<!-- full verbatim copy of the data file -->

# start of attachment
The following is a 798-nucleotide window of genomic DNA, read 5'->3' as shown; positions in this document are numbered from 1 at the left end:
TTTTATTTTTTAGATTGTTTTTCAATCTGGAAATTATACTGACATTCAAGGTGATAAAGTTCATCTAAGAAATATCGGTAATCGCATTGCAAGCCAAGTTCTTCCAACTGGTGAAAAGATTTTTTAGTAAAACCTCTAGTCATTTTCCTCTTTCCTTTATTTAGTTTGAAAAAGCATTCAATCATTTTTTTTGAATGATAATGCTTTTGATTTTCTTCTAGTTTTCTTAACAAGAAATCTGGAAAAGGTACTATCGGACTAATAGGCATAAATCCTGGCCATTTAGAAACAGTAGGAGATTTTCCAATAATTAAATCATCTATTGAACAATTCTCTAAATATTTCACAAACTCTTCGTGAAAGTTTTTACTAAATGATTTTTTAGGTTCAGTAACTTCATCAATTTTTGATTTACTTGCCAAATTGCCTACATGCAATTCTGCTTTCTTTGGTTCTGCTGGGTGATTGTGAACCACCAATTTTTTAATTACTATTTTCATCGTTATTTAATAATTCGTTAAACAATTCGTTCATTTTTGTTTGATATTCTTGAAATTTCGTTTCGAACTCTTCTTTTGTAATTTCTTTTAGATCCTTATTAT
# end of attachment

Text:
The following is a 798-nucleotide window of genomic DNA, read 5'->3' as shown; positions in this document are numbered from 1 at the left end:
TTTTATTTTTTAGATTGTTTTTCAATCTGGAAATTATACTGACATTCAAGGTGATAAAGTTCATCTAAGAAATATCGGTAATCGCATTGCAAGCCAAGTTCTTCCAACTGGTGAAAAGATTTTTTAGTAAAACCTCTAGTCATTTTCCTCTTTCCTTTATTTAGTTTGAAAAAGCATTCAATCATTTTTTTTGAATGATAATGCTTTTGATTTTCTTCTAGTTTTCTTAACAAGAAATCTGGAAAAGGTACTATCGGACTAATAGGCATAAATCCTGGCCATTTAGAAACAGTAGGAGATTTTCCAATAATTAAATCATCTATTGAACAATTCTCTAAATATTTCACAAACTCTTCGTGAAAGTTTTTACTAAATGATTTTTTAGGTTCAGTAACTTCATCAATTTTTGATTTACTTGCCAAATTGCCTACATGCAATTCTGCTTTCTTTGGTTCTGCTGGGTGATTGTGAACCACCAATTTTTTAATTACTATTTTCATCGTTATTTAATAATTCGTTAAACAATTCGTTCATTTTTGTTTGATATTCTTGAAATTTCGTTTCGAACTCTTCTTTTGTAATTTCTTTTAGATCCTTATTAT